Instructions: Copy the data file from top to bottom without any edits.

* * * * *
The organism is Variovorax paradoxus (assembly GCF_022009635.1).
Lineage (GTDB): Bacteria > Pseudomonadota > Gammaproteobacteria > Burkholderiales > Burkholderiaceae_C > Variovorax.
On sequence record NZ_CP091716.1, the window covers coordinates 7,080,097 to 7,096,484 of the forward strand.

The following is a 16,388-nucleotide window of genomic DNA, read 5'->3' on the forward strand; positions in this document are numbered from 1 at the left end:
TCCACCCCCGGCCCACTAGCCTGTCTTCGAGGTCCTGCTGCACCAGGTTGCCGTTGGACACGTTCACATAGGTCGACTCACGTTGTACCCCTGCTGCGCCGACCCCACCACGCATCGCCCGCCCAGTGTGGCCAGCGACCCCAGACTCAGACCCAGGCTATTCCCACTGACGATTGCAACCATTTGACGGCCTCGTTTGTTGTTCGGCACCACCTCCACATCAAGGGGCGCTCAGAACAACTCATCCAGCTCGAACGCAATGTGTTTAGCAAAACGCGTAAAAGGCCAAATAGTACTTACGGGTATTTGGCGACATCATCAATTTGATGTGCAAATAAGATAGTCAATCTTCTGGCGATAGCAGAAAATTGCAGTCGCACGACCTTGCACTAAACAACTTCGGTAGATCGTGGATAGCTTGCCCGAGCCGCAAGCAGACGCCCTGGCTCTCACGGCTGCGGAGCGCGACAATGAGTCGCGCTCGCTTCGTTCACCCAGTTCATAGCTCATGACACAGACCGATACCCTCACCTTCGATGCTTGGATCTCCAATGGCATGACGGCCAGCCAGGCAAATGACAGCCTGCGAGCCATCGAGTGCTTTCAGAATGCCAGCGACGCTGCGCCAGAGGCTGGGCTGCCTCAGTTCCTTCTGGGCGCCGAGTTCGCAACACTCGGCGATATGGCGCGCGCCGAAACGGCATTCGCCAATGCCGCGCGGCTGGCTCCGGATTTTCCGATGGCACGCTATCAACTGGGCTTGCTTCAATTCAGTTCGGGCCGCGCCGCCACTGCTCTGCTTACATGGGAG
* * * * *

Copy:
The organism is Variovorax paradoxus (assembly GCF_022009635.1).
Lineage (GTDB): Bacteria > Pseudomonadota > Gammaproteobacteria > Burkholderiales > Burkholderiaceae_C > Variovorax.
On sequence record NZ_CP091716.1, the window covers coordinates 7,080,097 to 7,096,484 of the forward strand.

The following is a 16,388-nucleotide window of genomic DNA, read 5'->3' on the forward strand; positions in this document are numbered from 1 at the left end:
TCCACCCCCGGCCCACTAGCCTGTCTTCGAGGTCCTGCTGCACCAGGTTGCCGTTGGACACGTTCACATAGGTCGACTCACGTTGTACCCCTGCTGCGCCGACCCCACCACGCATCGCCCGCCCAGTGTGGCCAGCGACCCCAGACTCAGACCCAGGCTATTCCCACTGACGATTGCAACCATTTGACGGCCTCGTTTGTTGTTCGGCACCACCTCCACATCAAGGGGCGCTCAGAACAACTCATCCAGCTCGAACGCAATGTGTTTAGCAAAACGCGTAAAAGGCCAAATAGTACTTACGGGTATTTGGCGACATCATCAATTTGATGTGCAAATAAGATAGTCAATCTTCTGGCGATAGCAGAAAATTGCAGTCGCACGACCTTGCACTAAACAACTTCGGTAGATCGTGGATAGCTTGCCCGAGCCGCAAGCAGACGCCCTGGCTCTCACGGCTGCGGAGCGCGACAATGAGTCGCGCTCGCTTCGTTCACCCAGTTCATAGCTCATGACACAGACCGATACCCTCACCTTCGATGCTTGGATCTCCAATGGCATGACGGCCAGCCAGGCAAATGACAGCCTGCGAGCCATCGAGTGCTTTCAGAATGCCAGCGACGCTGCGCCAGAGGCTGGGCTGCCTCAGTTCCTTCTGGGCGCCGAGTTCGCAACACTCGGCGATATGGCGCGCGCCGAAACGGCATTCGCCAATGCCGCGCGGCTGGCTCCGGATTTTCCGATGGCACGCTATCAACTGGGCTTGCTTCAATTCAGTTCGGGCCGCGCCGCCACTGCTCTGCTTACATGGGAG